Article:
Lapidary Journal Jewelry Artist

Rhodes To Empire

Great wealth to many is an end in itself. For Cecil John Rhodes, it was the means to an end. An imperial rather than a material man, Rhodes sought wealth so he could fulfill his vision of British Empire. In his efforts to finance that vision, he also played a lead role in the 19th century development of South African diamond mining and the modern diamond industry. Now he and his vision are making news again.

Once admired among the colonial movers and shakers of the British Empire, today Rhodes is recognized for his role in the oppression of Africans, for taking their right to vote, their land and their wealth from them, and for his rabid racism during his lifetime. In 2015, students at the University of Cape Town in South Africa succeeded in having his statue removed.

Following worldwide Black Lives Matter protests in the aftermath of the May 25 death of George Floyd in the U.S., the U.K.’s Oxford University, Rhodes’s alma mater and administrator of the scholarship that bears his name, plans to take down another monument. According to the U.K. source The Guardian online, in June Oxford’s Oriel College “voted in favour of removing its statue of the Victorian imperialist Cecil Rhodes and will set up an independent inquiry into the key issues around it following a student-led campaign that began four years ago.”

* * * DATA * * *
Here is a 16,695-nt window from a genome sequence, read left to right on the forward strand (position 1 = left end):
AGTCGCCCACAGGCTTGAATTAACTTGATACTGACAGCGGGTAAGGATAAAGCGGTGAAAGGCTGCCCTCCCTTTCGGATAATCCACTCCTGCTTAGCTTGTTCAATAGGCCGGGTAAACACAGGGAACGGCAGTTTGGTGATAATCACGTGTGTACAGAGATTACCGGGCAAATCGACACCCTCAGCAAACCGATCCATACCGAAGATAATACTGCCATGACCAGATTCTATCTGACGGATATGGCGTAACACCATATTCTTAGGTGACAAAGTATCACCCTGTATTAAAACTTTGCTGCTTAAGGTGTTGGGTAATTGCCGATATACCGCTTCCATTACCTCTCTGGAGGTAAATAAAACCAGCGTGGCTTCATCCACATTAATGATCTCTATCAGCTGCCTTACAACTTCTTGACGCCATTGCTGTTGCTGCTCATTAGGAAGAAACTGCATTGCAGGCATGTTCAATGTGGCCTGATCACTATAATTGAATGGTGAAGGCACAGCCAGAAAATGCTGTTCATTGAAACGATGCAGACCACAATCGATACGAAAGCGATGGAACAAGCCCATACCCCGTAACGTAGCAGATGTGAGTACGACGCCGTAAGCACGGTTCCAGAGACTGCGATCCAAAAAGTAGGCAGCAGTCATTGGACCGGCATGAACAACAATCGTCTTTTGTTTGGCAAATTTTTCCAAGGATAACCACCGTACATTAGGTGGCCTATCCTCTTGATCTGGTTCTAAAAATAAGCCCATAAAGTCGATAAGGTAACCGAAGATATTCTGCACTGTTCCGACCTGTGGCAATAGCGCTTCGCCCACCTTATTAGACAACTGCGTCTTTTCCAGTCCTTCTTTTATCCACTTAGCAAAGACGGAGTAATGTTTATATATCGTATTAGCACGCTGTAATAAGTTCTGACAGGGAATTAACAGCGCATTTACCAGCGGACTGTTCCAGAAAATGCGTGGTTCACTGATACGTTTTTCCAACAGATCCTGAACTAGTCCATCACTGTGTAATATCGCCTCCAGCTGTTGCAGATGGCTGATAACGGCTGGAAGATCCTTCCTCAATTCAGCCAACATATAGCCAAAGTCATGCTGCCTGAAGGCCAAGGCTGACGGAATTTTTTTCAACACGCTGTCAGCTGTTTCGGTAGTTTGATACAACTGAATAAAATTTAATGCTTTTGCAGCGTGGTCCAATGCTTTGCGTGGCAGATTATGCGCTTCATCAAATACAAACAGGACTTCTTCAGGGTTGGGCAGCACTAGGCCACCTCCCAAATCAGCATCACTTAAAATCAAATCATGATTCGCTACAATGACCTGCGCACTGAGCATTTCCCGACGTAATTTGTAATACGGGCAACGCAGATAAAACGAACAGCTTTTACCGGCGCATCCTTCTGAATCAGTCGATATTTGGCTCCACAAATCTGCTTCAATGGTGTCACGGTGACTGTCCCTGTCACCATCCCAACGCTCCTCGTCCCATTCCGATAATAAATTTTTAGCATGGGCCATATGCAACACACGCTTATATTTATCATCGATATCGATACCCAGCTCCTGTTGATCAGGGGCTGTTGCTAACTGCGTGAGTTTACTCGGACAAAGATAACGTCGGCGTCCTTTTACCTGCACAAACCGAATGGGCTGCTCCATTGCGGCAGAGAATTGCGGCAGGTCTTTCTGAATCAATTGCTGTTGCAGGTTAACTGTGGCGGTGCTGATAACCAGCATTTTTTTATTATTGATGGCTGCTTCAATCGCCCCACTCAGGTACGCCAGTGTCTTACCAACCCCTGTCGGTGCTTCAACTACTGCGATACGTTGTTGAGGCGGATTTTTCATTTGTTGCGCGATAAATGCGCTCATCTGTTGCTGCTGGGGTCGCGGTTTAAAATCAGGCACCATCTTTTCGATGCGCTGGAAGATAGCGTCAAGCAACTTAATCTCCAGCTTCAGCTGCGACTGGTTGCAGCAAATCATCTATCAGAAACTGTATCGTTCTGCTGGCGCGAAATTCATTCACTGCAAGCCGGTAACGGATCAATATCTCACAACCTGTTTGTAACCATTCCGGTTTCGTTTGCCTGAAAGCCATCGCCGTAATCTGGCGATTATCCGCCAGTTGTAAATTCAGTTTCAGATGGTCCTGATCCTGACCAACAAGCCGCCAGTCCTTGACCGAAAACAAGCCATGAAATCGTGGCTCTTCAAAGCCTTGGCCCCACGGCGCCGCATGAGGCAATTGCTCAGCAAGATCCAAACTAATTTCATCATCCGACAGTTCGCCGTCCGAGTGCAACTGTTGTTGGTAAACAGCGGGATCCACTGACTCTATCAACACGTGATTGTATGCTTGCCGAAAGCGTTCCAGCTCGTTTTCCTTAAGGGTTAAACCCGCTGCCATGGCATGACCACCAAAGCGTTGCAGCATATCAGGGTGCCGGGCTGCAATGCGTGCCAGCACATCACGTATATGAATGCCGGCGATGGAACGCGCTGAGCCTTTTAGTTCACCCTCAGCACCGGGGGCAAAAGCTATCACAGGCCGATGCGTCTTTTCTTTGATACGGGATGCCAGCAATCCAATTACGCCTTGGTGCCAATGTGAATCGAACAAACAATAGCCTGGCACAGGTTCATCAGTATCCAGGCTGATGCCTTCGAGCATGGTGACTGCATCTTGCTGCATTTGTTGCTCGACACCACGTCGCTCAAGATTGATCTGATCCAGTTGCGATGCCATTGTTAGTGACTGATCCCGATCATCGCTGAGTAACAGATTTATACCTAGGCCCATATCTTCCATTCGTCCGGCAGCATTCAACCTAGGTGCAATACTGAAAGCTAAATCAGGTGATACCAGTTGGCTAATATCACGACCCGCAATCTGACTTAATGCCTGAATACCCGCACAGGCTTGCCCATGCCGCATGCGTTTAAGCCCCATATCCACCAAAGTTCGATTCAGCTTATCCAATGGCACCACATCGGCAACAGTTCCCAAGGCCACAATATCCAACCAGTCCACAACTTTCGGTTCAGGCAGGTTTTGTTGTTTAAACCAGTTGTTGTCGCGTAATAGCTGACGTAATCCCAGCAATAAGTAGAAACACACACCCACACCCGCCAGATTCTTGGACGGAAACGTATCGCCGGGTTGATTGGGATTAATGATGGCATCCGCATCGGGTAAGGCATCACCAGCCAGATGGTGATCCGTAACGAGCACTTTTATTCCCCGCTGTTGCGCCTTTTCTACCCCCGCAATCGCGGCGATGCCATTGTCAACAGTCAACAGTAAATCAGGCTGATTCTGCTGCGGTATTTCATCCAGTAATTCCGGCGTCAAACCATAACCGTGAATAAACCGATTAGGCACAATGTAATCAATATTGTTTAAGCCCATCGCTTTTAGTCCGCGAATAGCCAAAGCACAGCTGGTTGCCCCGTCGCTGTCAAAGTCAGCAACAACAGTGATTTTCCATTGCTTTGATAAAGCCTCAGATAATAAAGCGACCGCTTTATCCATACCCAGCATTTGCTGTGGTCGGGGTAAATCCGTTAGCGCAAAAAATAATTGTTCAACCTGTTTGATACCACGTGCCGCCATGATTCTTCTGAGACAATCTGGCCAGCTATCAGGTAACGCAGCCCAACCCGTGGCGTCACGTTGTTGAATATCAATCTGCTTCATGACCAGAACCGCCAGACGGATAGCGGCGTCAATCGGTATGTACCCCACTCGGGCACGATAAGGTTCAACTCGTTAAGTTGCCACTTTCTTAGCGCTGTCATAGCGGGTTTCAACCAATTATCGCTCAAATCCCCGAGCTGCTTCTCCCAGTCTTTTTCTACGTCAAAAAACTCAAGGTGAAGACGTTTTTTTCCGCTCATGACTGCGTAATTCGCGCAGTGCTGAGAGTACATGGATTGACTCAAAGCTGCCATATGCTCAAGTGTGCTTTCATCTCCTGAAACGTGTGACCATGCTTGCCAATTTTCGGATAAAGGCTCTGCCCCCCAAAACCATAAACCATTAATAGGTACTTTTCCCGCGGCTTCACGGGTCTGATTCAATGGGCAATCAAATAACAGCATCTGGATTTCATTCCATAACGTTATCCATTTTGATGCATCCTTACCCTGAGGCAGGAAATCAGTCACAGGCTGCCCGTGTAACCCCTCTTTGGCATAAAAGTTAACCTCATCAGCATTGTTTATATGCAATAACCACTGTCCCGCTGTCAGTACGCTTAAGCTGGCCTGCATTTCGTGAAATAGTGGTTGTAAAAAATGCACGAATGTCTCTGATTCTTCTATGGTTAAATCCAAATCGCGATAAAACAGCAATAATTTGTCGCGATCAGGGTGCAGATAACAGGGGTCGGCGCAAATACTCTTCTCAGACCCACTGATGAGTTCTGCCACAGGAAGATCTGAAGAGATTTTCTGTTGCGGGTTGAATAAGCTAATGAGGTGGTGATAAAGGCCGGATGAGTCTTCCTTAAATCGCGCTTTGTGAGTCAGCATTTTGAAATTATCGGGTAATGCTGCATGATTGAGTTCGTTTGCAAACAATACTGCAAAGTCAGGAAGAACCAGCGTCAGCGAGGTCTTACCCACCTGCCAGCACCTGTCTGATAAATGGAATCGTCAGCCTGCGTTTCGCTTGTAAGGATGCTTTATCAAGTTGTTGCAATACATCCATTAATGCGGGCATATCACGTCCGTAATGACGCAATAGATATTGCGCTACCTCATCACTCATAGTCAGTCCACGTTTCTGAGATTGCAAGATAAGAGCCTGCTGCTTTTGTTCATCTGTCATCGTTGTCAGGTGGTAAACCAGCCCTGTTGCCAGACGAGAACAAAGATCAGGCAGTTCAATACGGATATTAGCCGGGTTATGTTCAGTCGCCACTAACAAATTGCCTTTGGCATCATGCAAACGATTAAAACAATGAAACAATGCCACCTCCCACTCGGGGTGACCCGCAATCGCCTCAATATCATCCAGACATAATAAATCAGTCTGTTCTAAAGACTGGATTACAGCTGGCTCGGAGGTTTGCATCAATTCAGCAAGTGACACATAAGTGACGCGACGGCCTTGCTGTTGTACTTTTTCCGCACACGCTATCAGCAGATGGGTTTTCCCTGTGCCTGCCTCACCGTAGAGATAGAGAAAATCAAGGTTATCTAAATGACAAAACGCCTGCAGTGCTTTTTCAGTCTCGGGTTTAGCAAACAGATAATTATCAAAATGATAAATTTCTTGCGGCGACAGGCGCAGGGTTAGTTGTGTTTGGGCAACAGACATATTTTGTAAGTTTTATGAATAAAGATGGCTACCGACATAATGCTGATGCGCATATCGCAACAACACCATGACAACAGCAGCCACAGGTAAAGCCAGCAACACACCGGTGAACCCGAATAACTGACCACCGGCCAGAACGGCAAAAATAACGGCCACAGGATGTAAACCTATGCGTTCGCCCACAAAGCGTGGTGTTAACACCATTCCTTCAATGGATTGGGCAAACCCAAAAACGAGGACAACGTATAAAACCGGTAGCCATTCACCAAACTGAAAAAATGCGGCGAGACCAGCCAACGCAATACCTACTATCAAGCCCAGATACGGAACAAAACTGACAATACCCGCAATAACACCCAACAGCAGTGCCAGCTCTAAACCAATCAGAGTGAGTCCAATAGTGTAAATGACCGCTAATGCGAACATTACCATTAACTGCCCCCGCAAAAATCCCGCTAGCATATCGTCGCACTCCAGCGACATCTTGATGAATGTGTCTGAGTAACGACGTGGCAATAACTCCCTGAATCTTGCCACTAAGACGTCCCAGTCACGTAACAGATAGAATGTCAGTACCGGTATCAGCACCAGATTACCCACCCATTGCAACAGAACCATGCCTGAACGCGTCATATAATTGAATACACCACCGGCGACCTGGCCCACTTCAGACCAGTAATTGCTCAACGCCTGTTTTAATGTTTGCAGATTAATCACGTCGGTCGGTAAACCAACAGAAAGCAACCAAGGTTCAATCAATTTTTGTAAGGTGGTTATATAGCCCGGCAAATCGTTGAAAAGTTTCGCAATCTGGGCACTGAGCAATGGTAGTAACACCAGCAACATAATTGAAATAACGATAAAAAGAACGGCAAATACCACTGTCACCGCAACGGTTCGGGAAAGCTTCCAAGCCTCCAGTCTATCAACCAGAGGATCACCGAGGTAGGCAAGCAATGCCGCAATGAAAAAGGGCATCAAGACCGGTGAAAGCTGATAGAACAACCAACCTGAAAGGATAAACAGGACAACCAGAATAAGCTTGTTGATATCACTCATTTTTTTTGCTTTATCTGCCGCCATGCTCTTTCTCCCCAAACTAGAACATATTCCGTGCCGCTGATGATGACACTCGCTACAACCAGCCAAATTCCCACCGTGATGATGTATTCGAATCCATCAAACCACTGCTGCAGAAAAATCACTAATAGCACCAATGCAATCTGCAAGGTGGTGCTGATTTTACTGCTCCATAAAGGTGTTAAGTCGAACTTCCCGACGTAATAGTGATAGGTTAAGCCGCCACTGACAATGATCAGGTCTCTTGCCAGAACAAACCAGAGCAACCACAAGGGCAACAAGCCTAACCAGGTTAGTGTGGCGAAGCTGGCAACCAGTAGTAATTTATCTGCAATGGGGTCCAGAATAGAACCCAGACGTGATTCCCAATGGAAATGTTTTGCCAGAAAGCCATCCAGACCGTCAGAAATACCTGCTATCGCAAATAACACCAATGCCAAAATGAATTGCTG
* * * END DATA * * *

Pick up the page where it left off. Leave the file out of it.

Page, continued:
Sickly and Single Minded

The stories of Rhodes and largescale diamond mining begin more than 150 years earlier. Born on July 5, 1853, Rhodes was the fifth son of 12 children belonging to an English vicar. Rhodes was never well; his heart and lungs gave him trouble all his life. He was an unremarkable student and poor in sports. In fact, biographer Brian Roberts points out that Rhodes’s scholarly and personal shortcomings would have made him ineligible for the Rhodes scholarships that Rhodes established in his will.

Rhodes made few friends at school. Even as he grew older, he did not invite intimacy. By the time he was 30, he was called the “old man,”

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